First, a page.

The Blog of Cafe Dissensus Magazine – we DISSENT

Book Review: Abhirup Dhar’s ‘Stories Are Magical’

By Sankha Ghosh

Title: Stories Are Magical
Author: Abhirup Dhar
Publisher: Hawakal Publishers, 2018
Page count: 176 pages
Price: INR 350

The summer reads have always been special. From the days when we got to put our hands on the long awaited Chander Pahar or a Charles Dickens during summer holidays after the haughty exam days are over, my mind has developed something similar to Pavlov’s salivation syndrome with respect to the climate and the book-on-offer even after several summers have passed since then. And the offer this year happened to be a cornucopia of short fictions – Stories Are Magical by Abhirup Dhar. In his latest venture, Abhirup takes you through different arrays of emotion and characters with each of his story varying widely in its genre and shade. Throughout the book, you come across perfectly white collars to the crusty sleeves, piety to impiety and an angel to a grievous angel. You have it all.

As he starts the book with a mushy romance set against the backdrop of a beautiful hill station, the immediate next only takes you to something dark and fearful. The first story seems to be from the sets of a Hindi romantic film. Cliché but mint-fresh; old-school but refreshing. The ghost or supernatural are probably the most challenging genre. But with a gripping narrative and a tight plot, the story, “Once Upon A Ghost,” was a hook enough. But as they say, it’s only love that remains the book trod in the romance once again. But away from the chick-lit genre, there is romance too. There is love in nostalgia. There is love in our past; in our ignorance or, may be in our arrogance. Love exists. And we ride on the highs and lows of all these wistfulness through the story, “A Walk Through Memory Lane.” The story remains lingering in the warm nook of our hearts for long.

Being in Mumbai for a long, I happened to meet some people who aspire to grace the silver screen once with dream in his or her eyes or for that matter I met many who once aspired but their dreams shattered in course of life. As you sit with any one of them for a drink or two in the evenings outside the Mehboob Studio, you get to hear many interesting stories about the rise and fall of yesteryear actors. Some you may know. Others you may not. But it never matters. For tinsel town has never failed to provide that dose of voyeuristic inside-story you would love to hear over a drink after a hectic day of work. “The Reunion” serves you that. Orderly. With that exact dose of drama, rivalry, ego, revenge and love. And, a rags to riches cliché. A potboiler, indeed. But, I never knew the craziest ride is ahead of this in “Two Plans And A Murder.” An ode to the master-duo of the thriller films in India, it’s a perfect tribute to their craft. With twists and turns in every page, the story provides a perfect suspense thriller material. It’s told without any pretentions. Again, the author manages to make the narrative interesting and gripping till the last word of the story. Every page has a revelation to make and every character has a grey shade. This noir is a real treat to read.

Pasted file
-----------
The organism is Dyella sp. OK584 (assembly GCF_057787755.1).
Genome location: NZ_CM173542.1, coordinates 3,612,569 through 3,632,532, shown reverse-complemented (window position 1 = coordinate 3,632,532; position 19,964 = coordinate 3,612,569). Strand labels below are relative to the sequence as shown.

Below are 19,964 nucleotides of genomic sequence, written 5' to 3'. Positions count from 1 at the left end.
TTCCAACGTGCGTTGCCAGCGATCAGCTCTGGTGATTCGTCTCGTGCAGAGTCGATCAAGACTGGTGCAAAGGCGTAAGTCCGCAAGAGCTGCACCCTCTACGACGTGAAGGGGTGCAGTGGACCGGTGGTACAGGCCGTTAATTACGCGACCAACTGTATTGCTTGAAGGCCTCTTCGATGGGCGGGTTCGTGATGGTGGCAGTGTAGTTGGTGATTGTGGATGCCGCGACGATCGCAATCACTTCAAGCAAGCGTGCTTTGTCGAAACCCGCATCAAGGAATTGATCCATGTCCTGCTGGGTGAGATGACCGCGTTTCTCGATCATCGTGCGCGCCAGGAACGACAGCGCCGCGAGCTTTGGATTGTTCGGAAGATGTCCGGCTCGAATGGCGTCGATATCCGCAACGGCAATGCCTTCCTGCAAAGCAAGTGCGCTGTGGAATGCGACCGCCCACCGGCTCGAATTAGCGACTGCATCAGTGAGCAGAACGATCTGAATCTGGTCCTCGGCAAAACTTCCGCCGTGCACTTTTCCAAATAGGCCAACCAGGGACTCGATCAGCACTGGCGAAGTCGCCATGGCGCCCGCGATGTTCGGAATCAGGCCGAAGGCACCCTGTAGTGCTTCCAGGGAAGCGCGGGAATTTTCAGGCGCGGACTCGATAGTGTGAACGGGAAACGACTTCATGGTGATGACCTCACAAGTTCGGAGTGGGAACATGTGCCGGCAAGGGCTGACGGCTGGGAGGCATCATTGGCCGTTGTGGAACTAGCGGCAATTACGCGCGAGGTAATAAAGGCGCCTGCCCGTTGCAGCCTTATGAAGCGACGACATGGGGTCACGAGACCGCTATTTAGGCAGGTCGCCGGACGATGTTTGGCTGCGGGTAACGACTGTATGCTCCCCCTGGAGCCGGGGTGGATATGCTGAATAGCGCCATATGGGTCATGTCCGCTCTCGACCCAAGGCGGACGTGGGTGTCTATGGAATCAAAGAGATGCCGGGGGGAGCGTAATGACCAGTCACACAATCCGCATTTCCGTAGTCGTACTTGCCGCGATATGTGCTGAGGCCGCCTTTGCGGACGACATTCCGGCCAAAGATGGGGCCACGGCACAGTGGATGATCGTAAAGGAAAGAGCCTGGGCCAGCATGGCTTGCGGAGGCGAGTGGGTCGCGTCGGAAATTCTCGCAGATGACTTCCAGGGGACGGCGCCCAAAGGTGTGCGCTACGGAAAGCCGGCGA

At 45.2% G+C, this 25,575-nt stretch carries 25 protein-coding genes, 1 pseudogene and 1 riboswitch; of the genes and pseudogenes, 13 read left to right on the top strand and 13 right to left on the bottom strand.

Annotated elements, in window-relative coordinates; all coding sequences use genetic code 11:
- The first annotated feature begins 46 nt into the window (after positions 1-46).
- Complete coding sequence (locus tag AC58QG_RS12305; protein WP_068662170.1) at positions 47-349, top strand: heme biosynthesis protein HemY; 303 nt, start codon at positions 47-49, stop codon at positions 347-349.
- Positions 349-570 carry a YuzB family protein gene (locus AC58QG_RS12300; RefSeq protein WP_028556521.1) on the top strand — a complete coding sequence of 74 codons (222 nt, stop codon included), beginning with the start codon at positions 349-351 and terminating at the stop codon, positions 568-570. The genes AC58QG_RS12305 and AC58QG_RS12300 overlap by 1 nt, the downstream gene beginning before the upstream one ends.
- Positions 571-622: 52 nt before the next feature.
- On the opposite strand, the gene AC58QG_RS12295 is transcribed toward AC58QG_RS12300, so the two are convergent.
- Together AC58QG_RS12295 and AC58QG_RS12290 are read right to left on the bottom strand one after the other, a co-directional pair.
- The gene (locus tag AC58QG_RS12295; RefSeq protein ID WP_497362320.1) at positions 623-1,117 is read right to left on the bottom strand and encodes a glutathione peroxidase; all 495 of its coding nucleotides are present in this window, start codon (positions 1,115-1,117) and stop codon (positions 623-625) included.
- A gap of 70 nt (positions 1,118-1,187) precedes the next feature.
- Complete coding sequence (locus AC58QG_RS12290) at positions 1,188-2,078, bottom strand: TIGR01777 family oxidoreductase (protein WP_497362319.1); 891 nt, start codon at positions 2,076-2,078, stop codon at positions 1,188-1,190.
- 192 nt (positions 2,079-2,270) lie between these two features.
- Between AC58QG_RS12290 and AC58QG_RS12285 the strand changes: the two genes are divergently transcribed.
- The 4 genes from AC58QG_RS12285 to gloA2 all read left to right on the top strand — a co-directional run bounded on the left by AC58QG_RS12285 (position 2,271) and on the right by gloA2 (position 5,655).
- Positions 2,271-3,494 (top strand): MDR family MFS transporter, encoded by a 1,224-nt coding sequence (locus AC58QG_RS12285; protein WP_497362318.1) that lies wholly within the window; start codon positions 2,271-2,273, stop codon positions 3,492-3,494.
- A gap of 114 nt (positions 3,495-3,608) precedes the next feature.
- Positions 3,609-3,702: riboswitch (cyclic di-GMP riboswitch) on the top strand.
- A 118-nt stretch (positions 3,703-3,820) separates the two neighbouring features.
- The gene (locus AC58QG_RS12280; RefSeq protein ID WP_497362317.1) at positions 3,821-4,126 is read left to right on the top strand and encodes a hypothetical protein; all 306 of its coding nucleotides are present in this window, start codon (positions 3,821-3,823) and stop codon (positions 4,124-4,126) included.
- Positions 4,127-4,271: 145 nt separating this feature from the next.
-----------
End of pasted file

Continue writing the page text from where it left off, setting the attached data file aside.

But, if there is a reason strong enough to pull you towards the book, it’s “Woof!” Original and captivating, this is a sweet story of a couple much in love, told from a dog’s perspective. Percy here is a clear and reliable narrator. She narrates the journey of an adorable couple with much heart in it. Without going deep in character exploration like Garth Stein or for that matter his inspiration for The Art of Racing in the Rain – the poet laureate Billy Collins’ The Revenant – Percy never gets into a conflict. She remains sweet and warm. She is happy with the protanopia and doesn’t aspire like Garth’s Enzo to move on to the next stage of his evolution as human. She remains happy with her master and his family and being a pet. And, it climaxes romantically in a submerged city on a fateful in the city of dreams. The author has kept the narrative strictly in romance, probably, owing to his grip in the genre. And it never fails in getting the reader hooked. Yet with the narrative inventiveness, introduced nicely in the early pages, it led me to expect a more compelling story with full-grown characters, which somewhat is restricted to being half-baked at times. Like the concluding noir, despite being matured plot-wise, it seems a bit hurried towards the end. Even if it falls in the category of an out-and-out mainstream thriller with a femme-fatale in the main, it required a bit restraint towards the end for a better reader experience in unfurling the plot twists. But in the first story, when the boy and the girl talk holding hands on a bench meeting after a long one-and-a-half decades falling for each other once again at the Sunrise Point of the serene Kasauli, you can hear that violin play at the back. And by the time you read the last line of the story, you know Abhirup has hit a home run. But Percy (the little sweet dog of “Woof!”) should have told us a bit more. As her story heads towards the climactic ending, your heart will long for more. And, that’s where the success of the author lies. And I, in my unconscious, murmur an old but an apt quote of Tagore, “Sesh hoye hoilo na sesh”, meaning an end that ends the story but doesn’t mean “The End!”

Stories Are Magical available here.

Bio:
Sankha Ghosh is a banker by day and writer by night. An avid observer, an alternate thinker (really!!!) and strictly opinionated, he is loathe to discuss himself in the third person. But again, he can be persuaded to do so from time to time.

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Read the latest issue of Cafe Dissensus Magazine on ‘Women as the ‘displaced’: The context of South Asia’, edited by Suranjana Choudhury, academic and Nabanita Sengupta, academic, India.

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